First BP trial witness says company put cost cuts over safety
NEW ORLEANS, Feb 26 (Reuters) - BP Plc fostered a culture that put cost-cutting over safety before the deadly 2010 Gulf of Mexico oil spill, a noted forensic engineer said in the first day of testimony in the federal civil trial centered on the disaster.
"There is ample evidence of intense pressure within the system to save time and money," said Bob Bea, co-founder of the Center for Catastrophic Risk Management at the University of California, Berkeley. "With stress and pressure come sacrifices to safety."
Bea was the first witness for the plaintiffs, the U.S. Justice Department and U.S. Gulf Coast states suing well owner BP, rig owner Transocean Ltd and well cement provider Halliburton Co.
The plaintiffs plan to call Lamar McKay, chairman and president of BP America, to testify as a hostile witness once Bea wraps up. McKay is a member of the London-based oil company's executive committee, alongside Chief Executive Officer Bob Dudley.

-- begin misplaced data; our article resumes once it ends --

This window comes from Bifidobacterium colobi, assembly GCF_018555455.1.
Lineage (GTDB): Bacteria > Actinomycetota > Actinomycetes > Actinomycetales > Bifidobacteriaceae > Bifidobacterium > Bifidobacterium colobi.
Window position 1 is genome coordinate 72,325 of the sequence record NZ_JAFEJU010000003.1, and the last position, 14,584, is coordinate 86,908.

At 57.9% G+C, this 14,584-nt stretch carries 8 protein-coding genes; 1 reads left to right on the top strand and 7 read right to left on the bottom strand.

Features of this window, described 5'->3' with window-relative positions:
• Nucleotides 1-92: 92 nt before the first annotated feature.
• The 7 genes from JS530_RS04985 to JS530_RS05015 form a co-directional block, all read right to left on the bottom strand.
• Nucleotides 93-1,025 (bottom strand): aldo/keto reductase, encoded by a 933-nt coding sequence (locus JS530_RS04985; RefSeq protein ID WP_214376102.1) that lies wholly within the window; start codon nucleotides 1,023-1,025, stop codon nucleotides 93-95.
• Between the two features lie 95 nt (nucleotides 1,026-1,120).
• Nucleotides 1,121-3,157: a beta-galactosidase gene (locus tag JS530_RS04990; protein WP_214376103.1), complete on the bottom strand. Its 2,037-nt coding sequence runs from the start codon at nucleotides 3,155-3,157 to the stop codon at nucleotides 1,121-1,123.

Bea consulted with the White House commission that investigated the spill and prepared a report faulting BP for the plaintiffs in the case. He also had consulted with BP on risk management prior to 2005.
He said BP cut its Gulf of Mexico costs by 22 percent from 2008 to 2009 while increasing oil and gas output by 55 percent.
Bea said during questioning by Robert Cunningham, a lawyer for the plaintiffs, that he had told BP that "money isn't everything" and that incentives for major accident prevention should be on equal footing with incentives for profits.
"It's a culture of every dollar counts," Bea said.
He had yet to be cross-examined by BP lawyer Mike Brock.
The April 2010 blowout caused an explosion that killed 11 men, sank a rig and spewed more than 4 million barrels of crude oil into the Gulf.
Well-known in New Orleans, the site of the trial, Bea was a key witness in litigation over failed levees when Hurricane Katrina hit in 2005, flooding much of the city and leaving more than 1,800 people dead.
The nonjury trial before U.S. District Judge Carl Barbier is split into three phases, with the first focused on allocating blame among the defendants and the severity of their negligence.